Analysis (4):704-712 (2020)

Michael Prinzing
University of North Carolina, Chapel Hill
The ‘Big 3’ theories of well-being—hedonism, desire-satisfactionism, and objective list theory—attempt to explain why certain things are good for people by appealing to prudentially good-making properties. But they don’t attempt to explain why the properties they advert to make something good for a person. Perfectionism, the view that well-being consists in nature-fulfilment, is often considered a competitor to these views (or else a version of the objective list theory). However, I argue that perfectionism is best understood as explaining why certain properties are prudentially good-making. This version of perfectionism is compatible with each of the Big 3, and, I argue, quite attractive.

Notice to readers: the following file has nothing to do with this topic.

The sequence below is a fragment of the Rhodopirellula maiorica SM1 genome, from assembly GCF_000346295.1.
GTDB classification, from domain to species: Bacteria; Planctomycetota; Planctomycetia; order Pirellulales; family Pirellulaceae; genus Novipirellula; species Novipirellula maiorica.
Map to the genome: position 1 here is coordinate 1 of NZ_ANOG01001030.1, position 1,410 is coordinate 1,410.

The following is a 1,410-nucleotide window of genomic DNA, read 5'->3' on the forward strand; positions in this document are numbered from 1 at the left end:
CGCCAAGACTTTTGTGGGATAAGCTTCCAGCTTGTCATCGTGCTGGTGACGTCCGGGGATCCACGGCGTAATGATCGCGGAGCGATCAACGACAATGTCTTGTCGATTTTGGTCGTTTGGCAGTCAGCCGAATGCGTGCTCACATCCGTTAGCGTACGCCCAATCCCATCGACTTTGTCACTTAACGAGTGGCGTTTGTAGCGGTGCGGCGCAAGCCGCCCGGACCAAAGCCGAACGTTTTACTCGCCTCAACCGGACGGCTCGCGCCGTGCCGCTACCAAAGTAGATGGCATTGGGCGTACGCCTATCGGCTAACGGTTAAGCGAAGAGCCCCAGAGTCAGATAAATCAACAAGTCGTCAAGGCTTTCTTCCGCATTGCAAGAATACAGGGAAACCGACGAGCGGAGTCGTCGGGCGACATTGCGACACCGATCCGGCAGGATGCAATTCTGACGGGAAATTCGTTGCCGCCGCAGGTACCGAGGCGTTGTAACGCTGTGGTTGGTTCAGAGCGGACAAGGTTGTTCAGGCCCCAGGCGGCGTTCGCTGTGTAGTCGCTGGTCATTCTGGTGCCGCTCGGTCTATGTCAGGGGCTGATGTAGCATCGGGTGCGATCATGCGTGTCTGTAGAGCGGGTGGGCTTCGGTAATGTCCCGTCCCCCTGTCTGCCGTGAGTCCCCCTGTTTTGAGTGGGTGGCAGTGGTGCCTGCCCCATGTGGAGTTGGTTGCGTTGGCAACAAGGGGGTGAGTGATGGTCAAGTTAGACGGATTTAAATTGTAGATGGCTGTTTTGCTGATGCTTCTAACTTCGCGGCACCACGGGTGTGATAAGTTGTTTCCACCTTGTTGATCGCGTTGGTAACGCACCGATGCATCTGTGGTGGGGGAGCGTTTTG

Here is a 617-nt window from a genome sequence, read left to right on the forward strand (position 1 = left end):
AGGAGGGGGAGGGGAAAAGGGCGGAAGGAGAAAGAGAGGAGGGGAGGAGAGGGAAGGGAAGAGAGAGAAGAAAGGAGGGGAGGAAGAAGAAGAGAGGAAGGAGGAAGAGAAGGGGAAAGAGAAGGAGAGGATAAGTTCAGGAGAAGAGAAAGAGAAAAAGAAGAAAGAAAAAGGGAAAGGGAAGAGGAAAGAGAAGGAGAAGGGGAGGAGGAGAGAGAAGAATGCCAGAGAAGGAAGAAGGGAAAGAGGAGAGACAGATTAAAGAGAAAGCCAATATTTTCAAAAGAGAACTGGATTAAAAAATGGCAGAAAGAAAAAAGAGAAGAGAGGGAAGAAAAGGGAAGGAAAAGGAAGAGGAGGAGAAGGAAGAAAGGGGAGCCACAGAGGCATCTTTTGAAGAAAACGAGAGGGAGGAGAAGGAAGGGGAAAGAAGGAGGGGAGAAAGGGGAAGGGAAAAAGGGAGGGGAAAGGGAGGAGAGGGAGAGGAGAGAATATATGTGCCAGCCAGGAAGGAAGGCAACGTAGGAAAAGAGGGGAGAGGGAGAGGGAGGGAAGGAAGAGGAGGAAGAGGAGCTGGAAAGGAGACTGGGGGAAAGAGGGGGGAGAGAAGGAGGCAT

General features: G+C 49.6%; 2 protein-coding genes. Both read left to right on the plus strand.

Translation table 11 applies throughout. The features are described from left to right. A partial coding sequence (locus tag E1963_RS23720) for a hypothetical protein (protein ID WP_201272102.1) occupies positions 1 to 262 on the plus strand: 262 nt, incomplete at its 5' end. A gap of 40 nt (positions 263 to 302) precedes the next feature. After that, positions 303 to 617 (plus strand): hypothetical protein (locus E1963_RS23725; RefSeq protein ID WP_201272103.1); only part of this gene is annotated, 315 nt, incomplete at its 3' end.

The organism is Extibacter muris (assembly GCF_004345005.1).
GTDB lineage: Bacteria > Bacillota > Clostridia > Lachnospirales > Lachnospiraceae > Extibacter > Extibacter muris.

Keywords explanation  eudaimonism  perfectionism  prudential value  welfare  well-being
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Reprint years 2020, 2021
DOI 10.1093/analys/anaa021
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References found in this work BETA

What We Owe to Each Other.Thomas Scanlon - 1998 - Belknap Press of Harvard University Press.
Freedom of the Will and the Concept of a Person.Harry Frankfurt - 1971 - Journal of Philosophy 68 (1):5-20.
What We Owe to Each Other.Thomas Scanlon - 2002 - Mind 111 (442):323-354.
Welfare, Happiness, and Ethics.L. W. Sumner - 1996 - Oxford University Press.

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Citations of this work BETA

Well‐Being, Part 2: Theories of Well‐Being.Eden Lin - 2022 - Philosophy Compass 17 (2):e12813.

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